Library patrons treated to an evening of ‘Mayhem & Murder’
Published 10:00 am Saturday, October 22, 2022
The popularity of true crime documentaries and podcasts has skyrocketed recently, and the Clark County Public Library might have been ahead of the curve.
Ten years ago, Adult Services Librarians Jennifer Mattern and Angela Turner started the Murder & Mayhem presentations featuring true crime tales.
The presentations were some of the library’s most popular programs until the COVID-19 pandemic stopped them.
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On Tuesday, 20 patrons came to the first program in almost three years to hear two tales from the American Midwest.
“Mine was Donald Harvey, who was a serial medical professional killer that we know was convicted of killing 44 people. He killed in London and the Cincinnati, Ohio area. He was ultimately killed in prison,” Mattern said.
Turner’s presentation focused on Gene Westerman from Missouri.
“My murder was a 15-year-old boy who murdered his father because he did not like him,” Turner said. “He was prompted to do that by his mother and her lover because they wanted to get the father out of the way.”
The programs initially centered around local crimes.
“We always picked historic crimes so they were not anything recent and would be offensive to remaining family members,” Mattern said. “We did that for years until we ran out of good stories and then branched out into Kentucky stories.”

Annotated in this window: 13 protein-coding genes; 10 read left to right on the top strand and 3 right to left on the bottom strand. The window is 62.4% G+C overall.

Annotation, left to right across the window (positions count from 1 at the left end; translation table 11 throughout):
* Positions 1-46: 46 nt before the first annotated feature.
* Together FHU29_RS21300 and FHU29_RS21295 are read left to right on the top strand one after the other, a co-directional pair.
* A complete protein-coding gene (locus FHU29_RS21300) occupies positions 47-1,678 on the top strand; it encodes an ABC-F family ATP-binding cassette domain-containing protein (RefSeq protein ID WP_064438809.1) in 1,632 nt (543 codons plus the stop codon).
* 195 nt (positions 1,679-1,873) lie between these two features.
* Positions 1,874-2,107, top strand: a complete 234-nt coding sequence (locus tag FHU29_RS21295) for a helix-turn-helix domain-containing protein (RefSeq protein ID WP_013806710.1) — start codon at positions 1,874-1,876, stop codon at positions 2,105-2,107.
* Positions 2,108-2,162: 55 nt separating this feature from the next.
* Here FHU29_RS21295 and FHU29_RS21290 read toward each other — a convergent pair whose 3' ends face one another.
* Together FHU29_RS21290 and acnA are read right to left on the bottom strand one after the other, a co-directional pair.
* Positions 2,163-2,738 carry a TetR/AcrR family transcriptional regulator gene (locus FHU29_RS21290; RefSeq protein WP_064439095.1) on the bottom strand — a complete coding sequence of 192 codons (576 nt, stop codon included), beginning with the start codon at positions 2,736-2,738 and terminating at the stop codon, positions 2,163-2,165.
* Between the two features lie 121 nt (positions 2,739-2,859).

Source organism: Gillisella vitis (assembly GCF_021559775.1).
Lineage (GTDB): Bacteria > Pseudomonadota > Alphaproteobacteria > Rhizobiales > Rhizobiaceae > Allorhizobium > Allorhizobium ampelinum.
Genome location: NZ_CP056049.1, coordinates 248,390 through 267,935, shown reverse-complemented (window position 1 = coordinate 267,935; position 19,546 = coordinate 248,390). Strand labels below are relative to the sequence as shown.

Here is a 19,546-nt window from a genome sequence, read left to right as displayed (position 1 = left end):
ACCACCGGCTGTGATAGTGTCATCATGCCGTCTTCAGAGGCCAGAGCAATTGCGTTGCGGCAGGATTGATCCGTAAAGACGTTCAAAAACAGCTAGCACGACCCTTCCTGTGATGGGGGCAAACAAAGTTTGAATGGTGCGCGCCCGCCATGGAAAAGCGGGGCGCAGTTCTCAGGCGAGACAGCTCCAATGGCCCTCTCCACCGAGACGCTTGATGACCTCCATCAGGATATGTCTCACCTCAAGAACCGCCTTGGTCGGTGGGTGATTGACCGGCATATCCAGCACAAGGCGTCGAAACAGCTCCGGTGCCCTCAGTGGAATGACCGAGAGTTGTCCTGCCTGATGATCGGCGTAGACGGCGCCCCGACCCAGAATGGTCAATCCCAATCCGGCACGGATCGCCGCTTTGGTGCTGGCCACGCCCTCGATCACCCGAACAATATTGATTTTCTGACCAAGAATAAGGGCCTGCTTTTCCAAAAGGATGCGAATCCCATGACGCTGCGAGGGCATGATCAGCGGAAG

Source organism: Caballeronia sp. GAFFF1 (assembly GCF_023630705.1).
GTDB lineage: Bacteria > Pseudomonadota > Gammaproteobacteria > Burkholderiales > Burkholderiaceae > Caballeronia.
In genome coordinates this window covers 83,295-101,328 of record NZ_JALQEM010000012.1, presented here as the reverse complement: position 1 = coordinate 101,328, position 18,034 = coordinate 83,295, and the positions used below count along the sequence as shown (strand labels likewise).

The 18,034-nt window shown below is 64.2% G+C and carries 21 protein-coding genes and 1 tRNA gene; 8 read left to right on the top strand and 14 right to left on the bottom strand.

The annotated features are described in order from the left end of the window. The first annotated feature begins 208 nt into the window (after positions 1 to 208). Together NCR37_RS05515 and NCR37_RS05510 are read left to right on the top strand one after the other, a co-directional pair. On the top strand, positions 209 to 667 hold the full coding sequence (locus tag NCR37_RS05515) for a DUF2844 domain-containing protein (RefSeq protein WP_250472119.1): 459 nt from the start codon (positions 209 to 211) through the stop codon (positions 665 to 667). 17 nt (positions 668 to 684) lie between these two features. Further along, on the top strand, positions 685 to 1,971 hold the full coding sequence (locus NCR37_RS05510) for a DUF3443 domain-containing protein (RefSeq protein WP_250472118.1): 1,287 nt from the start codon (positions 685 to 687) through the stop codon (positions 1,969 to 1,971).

The local stories were a huge hit with audiences.
“People enjoyed hearing about stories they could relate to and see a picture of the house that somebody lived in in the area,” Mattern said.
Turner, who grew up in the area, said having a knowledge of local matters spiced up the tales’ appeal.
“The local ones were so interesting because you knew the family names and knew the landmarks,” Turner said.
And every so often, the descendant of a tale’s subject showed up for the presentation.
“We had a man whose relative committed one of the murders that we did, and even he found that quite interesting,” Turner said.
Turner and Mattern bonded over their shared love of true crime and before they decided to start offering a program based on them.
Mattern said she loves to listen to true crime podcasts.
Turner is a fan of true crime books and loves reading crime/thriller fiction.
“I’ve always found it kind of fascinating to try to see what is behind the things that people do … What motivates people to do such horrendous things,” she said. “You hate what they do, but it is so fascinating.”
For more information about upcoming events at the library, visit its website at www.clarkbooks.org or check the weekly “What’s happening at the Library?” article published in the Sun.